No doubt these newly attained super-low distortion levels can be attributed to the new ceramic circuit board material. It makes sense that this material is even less capacitive, allowing even cleaner sound. But is cleaner sound also better sound? Technically speaking I think it is. The Corus sounds more pure than any other Rowland preamp I know of. I know that I am admittedly more fond of character and rich colours than most audiophiles, but (lack of) colouration and harmonic richness aside, with the Corus there was always this sense of iron grip over the sound, a feeling of a bit too much control which made it hard for me to enjoy the music on an emotional level. Judged by that parameter, I must admit to finding the Coherence II, and to some extent, even the Synergy II, much more emotionally engaging.
The Synergy 2, like the 2i, is admittedly a little too smooth for its own good but it does move me in a way that the Corus doesn’t. Also, its treble is almost as fluid as that of the Corus, abeit less extended and airy. My own Coherence II, surprisingly, has less refined treble than Corus and Synergy 2 but makes up for that with better PRAT than the Synergy 2 and a richer, more luxurious tonality than the Corus. Perhaps I’m over-romantising things here and maybe my setups just demands some added character, but the point is that the Corus deviates from the course set by other Rowland preamps thus far.
Musicality. An oft used word that indicates… what exactly? My guess will be as good as anyone else’s I guess. But for me it means emotional involvement. The feeling that music moves my soul, rather than only impressing me on a cerebral level. In proclaiming the Corus to be less musical than the Coherence II, I should add that this is in combination with my model sixes and using standard Artesania feet. The Exoteryc rack, being of the suspended kind, contrary to most other racks, actually sounds most free on its lowest level. This is why I have applied Finite Elemente Universal Ceraballs under the Coherence II. The Corus, set up one level above the Coherence, using standard Artesania feet, sounds dynamically a little constrained. So, in came the Ceraballs. And indeed, that makes a world of difference and the Corus became more dynamic and even more articulate. Emotionally however I felt that it did not move me the same way as do the classic Rowland preamps.
Corus and model 725
As hinted at above, the combination with my model sixes may have been sub-optimal. The sixes, as I found out during the Jeff Rowland model 725 review, are subjectively slightly loudness-like in their frequency response. Please don’t explain that as big bass, no mids and too much treble, but in effect, the midrange is indeed slightly recessed and less acoustically live than that of the model 725’s. Combine that with the super-neutral sounding Corus and I guess that the result is just less spectacular than it could be. Apparently the added power, color and rich creaminess of the Coherence 2 makes the sixes sound more voluptuous and more expressive, which translates in higher involvement for me.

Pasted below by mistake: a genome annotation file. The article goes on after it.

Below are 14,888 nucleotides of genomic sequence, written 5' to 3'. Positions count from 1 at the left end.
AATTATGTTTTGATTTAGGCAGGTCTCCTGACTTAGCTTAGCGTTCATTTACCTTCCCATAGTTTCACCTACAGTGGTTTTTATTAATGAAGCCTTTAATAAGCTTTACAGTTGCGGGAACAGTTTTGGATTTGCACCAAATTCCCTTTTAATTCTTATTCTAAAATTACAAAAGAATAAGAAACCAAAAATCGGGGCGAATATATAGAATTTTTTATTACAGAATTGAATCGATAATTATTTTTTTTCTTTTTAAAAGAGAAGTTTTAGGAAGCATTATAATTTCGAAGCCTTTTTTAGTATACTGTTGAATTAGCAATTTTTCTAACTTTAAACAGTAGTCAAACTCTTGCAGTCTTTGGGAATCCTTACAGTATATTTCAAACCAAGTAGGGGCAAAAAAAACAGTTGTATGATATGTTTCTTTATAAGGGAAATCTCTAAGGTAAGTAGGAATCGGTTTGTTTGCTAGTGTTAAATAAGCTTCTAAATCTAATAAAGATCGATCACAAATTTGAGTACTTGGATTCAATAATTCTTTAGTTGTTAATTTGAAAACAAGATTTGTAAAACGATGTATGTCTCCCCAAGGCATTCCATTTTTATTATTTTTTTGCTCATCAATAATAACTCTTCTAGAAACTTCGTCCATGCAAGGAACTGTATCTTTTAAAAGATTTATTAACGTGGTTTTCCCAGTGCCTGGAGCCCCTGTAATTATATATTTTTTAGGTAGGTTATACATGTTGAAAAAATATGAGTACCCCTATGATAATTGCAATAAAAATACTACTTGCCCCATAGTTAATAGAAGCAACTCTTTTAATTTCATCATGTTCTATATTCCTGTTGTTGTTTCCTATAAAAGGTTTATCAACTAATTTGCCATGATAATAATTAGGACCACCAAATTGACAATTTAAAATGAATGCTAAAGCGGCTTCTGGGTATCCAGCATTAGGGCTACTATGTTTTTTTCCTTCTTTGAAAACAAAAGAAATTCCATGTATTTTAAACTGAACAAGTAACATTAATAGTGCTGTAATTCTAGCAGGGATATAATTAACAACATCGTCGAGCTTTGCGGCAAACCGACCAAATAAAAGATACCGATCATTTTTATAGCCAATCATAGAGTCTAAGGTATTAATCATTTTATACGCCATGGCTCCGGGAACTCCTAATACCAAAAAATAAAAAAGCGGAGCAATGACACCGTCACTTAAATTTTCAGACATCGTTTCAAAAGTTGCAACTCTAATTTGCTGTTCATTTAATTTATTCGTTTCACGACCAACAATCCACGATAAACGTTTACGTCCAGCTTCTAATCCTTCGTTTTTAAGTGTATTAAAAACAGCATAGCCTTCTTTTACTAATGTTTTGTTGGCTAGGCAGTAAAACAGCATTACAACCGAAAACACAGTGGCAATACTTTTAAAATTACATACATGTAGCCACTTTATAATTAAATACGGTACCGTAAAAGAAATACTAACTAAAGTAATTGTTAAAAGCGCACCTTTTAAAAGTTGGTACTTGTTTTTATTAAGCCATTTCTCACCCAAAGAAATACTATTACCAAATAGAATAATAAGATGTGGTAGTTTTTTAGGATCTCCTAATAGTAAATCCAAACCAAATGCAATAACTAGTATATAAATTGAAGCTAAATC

So in came the 725’s and indeed, this made for a much more toe-tapping experience. Midrange, as expected, was now more fleshed out and there was no doubt that the Corus matches better with the 725s. The whole sound was more engaging, but still not to the extent of what I’m used to hearing from the Coherence II, whether it feeds the sixes or the 725’s. If I didn’t know better, I’d say that the Corus wasn’t run in enough. But in addition to being used by the distributor, it had been switched on for almost a month and playing music for two weeks. Also, I have heard an almost brand-new Synergy IIi and it sounded gloriously rich from the get-go.
Any reader of this site will quickly find that I am very passionate about Jeff Rowland. And I would have loved to write a glowing review about the Corus, but in the end I can do no different than to simply state my observations, as objectively as possible within the realm of my personal preferences. But firstly, it needs to be understood that Jeff Rowland doesn’t aspire to any single house sound by company policy. Quite the opposite really. I recall that Jeff seeks the best solutions for the most efficient reproduction at any given point in technological advancement. But in doing so, apparently, he has still created a (slowly developing) house sound. While early Rowlands (Consonance/Consummate and model 3, 5, 7) had a very full and rich tonality even at the expense of dynamic articulation, more recent products (Synergy 2i, Coherence II and model 2, 6, 10, 12) had what I regard as the best compromise between low level detail and tranparency on the one hand and effortless, full, rich tonality on the other hand. The latest crop of Rowland products have evolved in the same direction: a more pure, more neutral, less euphonic sound. I appreciate that many audiophiles will regard this as a move in the right direction and I most sincerely concur as far as the model 725’s are concerned. For the Corus however, in spite of its pure sound and technological superiority, I must note that the move from a previously lush and sweet into a technically much more accurate, but a less romantic, urguably emotionally less engaging presentation is something to take into account.
The Super Capacitor based PSU unit can power the Corus and the Aeris along with it. This means that the Corus’ switching power supply is completely bypassed and replaced with super-capacitor power. This promises to make a large difference.
After completing this review, I changed speakers and positioned the setup on the other side of the room. At that point, I felt that the Corus deserved a second audition. Read all about it on in Part 2.
The Super Capacitor based PSU unit is now available and it can power the Corus, and the Aeris along with it. This means that the Corus’ switching power supply is completely bypassed and replaced with super-capacitor power. This promises to make a large difference and I definitely intend to conduct a followup review when I can lay hands on a Corus + PSU.